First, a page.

Bourne is a master at storytelling through dance and movement, and with this production of Edward Scissorhands, I have no idea how he has excelled himself, but excelled he has.  This is more than just the retelling of someone else’s story.  It is a production that lives, breathes and feels every moment of each character, wrapping the audience up in a big blanket of emotion and teaching you what empathy really is.  It is incredible and Bourne has been so generous with his interpretation.  I mean, it’s a humanoid with scissors for hands at the end of the day.  We shouldn’t be able to understand what that would feel like.  Yet the arc of this show is so deeply rooted in all those infinite complex human qualities that allow us to feel, connect, emote, trust, love, and fear, that somehow, you do.  You feel Edwards pain, his vulnerability, his confusion, naivety, innocence, whilst hovering above at the same time and seeing how that kind of pure soul can be equally embraced or abused.  And he does so with snippets of different dance styles, or nods to other classics, whilst playing around with the fun idea of an idyllic suburban America amidst the gothic elements that Edwards eccentricity brings.

Lez Brotherston has designed this make-believe world with such loving care, imagination, and magic, that it no longer feels make believe, but a living wonderland right in front of you.  I don’t know about anyone else, but I was dying to jump up and explore.  1950’s suburban America is captured in a light-hearted, fun and picture perfect manner, with rows of matchbox houses, complete with letterbox stands, grey metal bins, and of course, topiaries.   The larger topiaries bring an elevated grandeur to the set, which exquisitely transform from the beauty of Christmas where they are decorated with twinkling fairy lights, to the more sinister cemetery where they are fixed with red, unnerving eyes.  Juxtaposed against this we see the dark and gothic wrought iron cemetery that houses Edwards original home.  Reflected against the fantasy elements such as the ice sculpture or dancing topiary, the contrast is gripping, stunning and jaw dropping.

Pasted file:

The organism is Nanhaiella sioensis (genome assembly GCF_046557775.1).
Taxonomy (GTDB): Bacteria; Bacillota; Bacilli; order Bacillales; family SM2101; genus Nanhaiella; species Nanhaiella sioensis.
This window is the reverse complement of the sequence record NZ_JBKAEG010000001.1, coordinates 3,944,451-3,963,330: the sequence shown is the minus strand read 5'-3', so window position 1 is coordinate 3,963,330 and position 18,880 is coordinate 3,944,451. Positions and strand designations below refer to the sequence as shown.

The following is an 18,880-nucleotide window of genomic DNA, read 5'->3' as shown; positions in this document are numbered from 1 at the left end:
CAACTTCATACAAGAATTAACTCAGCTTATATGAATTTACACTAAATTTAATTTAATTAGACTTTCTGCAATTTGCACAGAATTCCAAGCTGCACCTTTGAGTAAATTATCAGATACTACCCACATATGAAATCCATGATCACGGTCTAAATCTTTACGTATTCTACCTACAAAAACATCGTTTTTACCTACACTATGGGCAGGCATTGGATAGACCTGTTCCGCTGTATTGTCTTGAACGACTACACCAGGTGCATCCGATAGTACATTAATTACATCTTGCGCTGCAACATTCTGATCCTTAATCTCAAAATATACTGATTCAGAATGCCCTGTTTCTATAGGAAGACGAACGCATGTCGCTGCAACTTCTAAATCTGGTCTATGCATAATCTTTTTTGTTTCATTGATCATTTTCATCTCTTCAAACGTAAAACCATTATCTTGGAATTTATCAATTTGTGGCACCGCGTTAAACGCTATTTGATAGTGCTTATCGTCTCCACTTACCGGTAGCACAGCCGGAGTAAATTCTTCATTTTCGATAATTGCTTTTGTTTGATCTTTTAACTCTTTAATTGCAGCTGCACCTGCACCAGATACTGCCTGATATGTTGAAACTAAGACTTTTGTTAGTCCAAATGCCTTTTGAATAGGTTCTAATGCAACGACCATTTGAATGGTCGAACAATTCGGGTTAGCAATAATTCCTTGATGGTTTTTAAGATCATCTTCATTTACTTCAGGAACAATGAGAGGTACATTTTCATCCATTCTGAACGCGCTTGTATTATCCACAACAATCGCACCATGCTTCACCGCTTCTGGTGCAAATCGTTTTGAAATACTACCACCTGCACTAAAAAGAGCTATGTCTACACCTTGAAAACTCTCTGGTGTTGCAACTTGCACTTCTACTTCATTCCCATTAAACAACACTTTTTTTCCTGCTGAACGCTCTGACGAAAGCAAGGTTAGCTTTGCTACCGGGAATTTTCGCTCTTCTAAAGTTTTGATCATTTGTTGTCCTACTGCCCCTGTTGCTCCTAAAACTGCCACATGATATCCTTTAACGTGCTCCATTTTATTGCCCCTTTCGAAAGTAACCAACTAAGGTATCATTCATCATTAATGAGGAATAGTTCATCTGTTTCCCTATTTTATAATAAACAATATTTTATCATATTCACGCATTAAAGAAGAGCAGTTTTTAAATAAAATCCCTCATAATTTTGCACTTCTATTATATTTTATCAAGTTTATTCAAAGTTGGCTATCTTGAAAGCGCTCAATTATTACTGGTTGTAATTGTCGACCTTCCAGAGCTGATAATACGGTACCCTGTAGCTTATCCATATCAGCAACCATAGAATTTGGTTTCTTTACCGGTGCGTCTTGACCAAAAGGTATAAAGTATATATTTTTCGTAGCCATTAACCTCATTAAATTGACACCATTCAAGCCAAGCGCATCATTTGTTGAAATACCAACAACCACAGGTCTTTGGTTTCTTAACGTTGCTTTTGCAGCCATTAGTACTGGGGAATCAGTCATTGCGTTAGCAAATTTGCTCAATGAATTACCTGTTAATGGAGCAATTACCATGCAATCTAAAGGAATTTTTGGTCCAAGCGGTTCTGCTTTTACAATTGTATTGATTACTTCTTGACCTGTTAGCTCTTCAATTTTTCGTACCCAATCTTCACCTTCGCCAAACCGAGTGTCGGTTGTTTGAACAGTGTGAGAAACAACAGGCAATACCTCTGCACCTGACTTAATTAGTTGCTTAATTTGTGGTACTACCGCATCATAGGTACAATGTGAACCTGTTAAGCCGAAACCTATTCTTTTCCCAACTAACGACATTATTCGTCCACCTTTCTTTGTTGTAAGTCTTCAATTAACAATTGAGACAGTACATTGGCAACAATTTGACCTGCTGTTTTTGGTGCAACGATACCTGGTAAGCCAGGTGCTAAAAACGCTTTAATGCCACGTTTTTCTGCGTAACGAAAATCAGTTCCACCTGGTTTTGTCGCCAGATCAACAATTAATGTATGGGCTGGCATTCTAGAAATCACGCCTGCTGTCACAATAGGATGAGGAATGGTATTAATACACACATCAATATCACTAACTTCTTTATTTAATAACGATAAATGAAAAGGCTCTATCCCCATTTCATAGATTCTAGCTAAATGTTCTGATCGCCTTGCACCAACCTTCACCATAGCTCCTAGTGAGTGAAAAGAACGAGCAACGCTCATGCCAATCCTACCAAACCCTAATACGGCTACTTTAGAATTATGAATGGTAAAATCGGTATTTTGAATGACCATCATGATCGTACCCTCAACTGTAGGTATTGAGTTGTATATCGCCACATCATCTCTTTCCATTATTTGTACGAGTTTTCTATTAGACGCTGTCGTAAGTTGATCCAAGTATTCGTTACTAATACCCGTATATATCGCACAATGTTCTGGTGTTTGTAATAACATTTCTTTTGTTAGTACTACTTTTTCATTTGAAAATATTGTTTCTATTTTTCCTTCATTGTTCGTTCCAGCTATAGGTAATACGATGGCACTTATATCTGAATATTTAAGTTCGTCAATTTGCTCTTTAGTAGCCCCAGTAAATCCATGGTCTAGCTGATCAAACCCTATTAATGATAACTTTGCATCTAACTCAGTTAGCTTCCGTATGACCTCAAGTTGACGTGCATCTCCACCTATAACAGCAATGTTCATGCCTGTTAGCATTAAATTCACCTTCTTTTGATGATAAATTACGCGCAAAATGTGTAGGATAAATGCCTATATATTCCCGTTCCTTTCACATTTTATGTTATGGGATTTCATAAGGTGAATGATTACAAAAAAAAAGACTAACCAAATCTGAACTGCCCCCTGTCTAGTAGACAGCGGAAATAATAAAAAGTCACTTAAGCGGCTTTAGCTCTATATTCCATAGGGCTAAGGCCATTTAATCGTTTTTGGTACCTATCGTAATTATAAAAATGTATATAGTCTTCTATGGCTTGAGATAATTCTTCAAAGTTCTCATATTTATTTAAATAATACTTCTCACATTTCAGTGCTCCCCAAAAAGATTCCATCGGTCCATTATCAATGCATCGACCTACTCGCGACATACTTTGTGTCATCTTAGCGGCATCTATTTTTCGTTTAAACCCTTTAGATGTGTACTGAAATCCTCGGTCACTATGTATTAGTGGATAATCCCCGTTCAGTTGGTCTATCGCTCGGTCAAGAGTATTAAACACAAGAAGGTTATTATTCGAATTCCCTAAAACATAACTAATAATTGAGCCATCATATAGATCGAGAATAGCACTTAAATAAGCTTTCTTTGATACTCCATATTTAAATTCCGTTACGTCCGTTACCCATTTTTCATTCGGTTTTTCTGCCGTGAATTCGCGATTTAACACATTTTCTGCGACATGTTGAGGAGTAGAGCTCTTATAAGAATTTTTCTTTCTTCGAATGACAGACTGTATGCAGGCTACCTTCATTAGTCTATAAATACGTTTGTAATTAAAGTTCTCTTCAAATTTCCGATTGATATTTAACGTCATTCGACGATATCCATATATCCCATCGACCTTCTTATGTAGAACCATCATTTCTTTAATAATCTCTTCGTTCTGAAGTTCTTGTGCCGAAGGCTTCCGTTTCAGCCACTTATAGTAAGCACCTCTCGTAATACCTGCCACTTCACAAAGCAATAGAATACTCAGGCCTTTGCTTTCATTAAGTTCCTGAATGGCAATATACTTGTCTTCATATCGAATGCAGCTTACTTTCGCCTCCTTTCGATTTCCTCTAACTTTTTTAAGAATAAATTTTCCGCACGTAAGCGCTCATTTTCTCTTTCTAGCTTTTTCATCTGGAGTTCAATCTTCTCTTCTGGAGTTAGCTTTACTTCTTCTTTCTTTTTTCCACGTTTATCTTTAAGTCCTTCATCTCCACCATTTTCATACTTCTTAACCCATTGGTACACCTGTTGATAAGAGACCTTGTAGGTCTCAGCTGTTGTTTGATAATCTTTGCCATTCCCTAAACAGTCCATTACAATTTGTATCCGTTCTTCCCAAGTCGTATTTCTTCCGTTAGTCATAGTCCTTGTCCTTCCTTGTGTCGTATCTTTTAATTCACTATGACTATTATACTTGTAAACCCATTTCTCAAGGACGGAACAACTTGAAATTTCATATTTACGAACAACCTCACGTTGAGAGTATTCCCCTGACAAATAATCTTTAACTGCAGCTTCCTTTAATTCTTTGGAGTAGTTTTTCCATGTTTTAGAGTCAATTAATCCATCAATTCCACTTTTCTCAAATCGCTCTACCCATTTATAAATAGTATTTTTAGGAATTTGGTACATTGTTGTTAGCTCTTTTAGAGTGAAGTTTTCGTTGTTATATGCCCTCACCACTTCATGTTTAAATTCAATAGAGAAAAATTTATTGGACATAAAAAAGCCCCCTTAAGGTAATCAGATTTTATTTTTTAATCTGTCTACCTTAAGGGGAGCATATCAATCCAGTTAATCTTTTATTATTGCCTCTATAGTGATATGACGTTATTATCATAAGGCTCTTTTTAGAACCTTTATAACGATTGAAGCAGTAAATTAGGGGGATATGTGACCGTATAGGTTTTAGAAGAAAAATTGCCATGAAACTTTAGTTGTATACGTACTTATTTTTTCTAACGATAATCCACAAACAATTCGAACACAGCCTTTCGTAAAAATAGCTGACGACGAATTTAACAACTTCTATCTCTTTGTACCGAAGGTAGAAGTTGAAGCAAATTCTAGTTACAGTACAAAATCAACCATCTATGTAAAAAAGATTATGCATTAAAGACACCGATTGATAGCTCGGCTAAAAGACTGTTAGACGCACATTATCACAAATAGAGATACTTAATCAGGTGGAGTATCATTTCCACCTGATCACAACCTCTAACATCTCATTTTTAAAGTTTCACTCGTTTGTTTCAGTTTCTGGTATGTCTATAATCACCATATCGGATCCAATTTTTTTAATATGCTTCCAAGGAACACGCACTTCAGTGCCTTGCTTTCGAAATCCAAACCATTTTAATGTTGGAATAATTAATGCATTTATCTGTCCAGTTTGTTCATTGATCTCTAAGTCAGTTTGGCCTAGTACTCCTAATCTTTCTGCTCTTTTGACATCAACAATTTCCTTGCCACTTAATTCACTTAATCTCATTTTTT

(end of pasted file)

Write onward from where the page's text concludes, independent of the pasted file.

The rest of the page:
Scene changes are so swift, dramatic and all-encompassing that each transformation feels like a magical reveal akin to walking through the wardrobe to Narnia time and time again. The finite detail makes the whole thing a spectacle to behold, right down to the slashed and jagged lines of Edwards costume against the 1950’s themed clothes and Halloween costumes, complete with a giant pumpkin!  Glamour is on offer courtesy of the Christmas party where we see nifty suits, pretty net dresses, and sparkling attire.  And still the costumes changes keep coming, from fun cheerleading outfits, to stiff and serious, right through to bathing costumes for a scene at the local swimming pool.